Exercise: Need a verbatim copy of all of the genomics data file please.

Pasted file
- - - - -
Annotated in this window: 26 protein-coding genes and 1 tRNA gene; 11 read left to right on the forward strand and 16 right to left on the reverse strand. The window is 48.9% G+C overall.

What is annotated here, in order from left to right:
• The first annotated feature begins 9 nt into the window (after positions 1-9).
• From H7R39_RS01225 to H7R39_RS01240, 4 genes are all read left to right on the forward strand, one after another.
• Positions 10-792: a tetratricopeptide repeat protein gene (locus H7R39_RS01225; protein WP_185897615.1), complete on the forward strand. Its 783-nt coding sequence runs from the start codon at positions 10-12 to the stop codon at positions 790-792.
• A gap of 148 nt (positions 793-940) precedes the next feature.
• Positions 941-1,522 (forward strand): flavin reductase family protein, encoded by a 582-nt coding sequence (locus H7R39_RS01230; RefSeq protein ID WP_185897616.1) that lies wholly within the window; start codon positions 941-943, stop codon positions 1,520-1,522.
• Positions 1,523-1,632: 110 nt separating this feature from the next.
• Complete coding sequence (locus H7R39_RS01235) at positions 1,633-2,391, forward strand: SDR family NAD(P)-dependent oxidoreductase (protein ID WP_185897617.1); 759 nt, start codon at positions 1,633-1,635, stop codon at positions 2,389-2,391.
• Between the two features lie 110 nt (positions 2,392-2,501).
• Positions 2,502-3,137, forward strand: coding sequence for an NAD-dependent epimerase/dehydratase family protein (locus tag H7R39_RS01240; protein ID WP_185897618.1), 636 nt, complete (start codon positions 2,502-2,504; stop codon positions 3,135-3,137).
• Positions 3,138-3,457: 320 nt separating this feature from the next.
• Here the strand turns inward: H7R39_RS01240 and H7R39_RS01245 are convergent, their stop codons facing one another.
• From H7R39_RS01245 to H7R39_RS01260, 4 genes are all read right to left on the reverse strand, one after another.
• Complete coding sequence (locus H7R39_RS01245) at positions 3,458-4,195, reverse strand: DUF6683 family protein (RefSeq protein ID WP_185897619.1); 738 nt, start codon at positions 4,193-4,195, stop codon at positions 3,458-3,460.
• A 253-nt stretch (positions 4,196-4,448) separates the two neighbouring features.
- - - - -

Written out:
Annotated in this window: 26 protein-coding genes and 1 tRNA gene; 11 read left to right on the forward strand and 16 right to left on the reverse strand. The window is 48.9% G+C overall.

What is annotated here, in order from left to right:
• The first annotated feature begins 9 nt into the window (after positions 1-9).
• From H7R39_RS01225 to H7R39_RS01240, 4 genes are all read left to right on the forward strand, one after another.
• Positions 10-792: a tetratricopeptide repeat protein gene (locus H7R39_RS01225; protein WP_185897615.1), complete on the forward strand. Its 783-nt coding sequence runs from the start codon at positions 10-12 to the stop codon at positions 790-792.
• A gap of 148 nt (positions 793-940) precedes the next feature.
• Positions 941-1,522 (forward strand): flavin reductase family protein, encoded by a 582-nt coding sequence (locus H7R39_RS01230; RefSeq protein ID WP_185897616.1) that lies wholly within the window; start codon positions 941-943, stop codon positions 1,520-1,522.
• Positions 1,523-1,632: 110 nt separating this feature from the next.
• Complete coding sequence (locus H7R39_RS01235) at positions 1,633-2,391, forward strand: SDR family NAD(P)-dependent oxidoreductase (protein ID WP_185897617.1); 759 nt, start codon at positions 1,633-1,635, stop codon at positions 2,389-2,391.
• Between the two features lie 110 nt (positions 2,392-2,501).
• Positions 2,502-3,137, forward strand: coding sequence for an NAD-dependent epimerase/dehydratase family protein (locus tag H7R39_RS01240; protein ID WP_185897618.1), 636 nt, complete (start codon positions 2,502-2,504; stop codon positions 3,135-3,137).
• Positions 3,138-3,457: 320 nt separating this feature from the next.
• Here the strand turns inward: H7R39_RS01240 and H7R39_RS01245 are convergent, their stop codons facing one another.
• From H7R39_RS01245 to H7R39_RS01260, 4 genes are all read right to left on the reverse strand, one after another.
• Complete coding sequence (locus H7R39_RS01245) at positions 3,458-4,195, reverse strand: DUF6683 family protein (RefSeq protein ID WP_185897619.1); 738 nt, start codon at positions 4,193-4,195, stop codon at positions 3,458-3,460.
• A 253-nt stretch (positions 4,196-4,448) separates the two neighbouring features.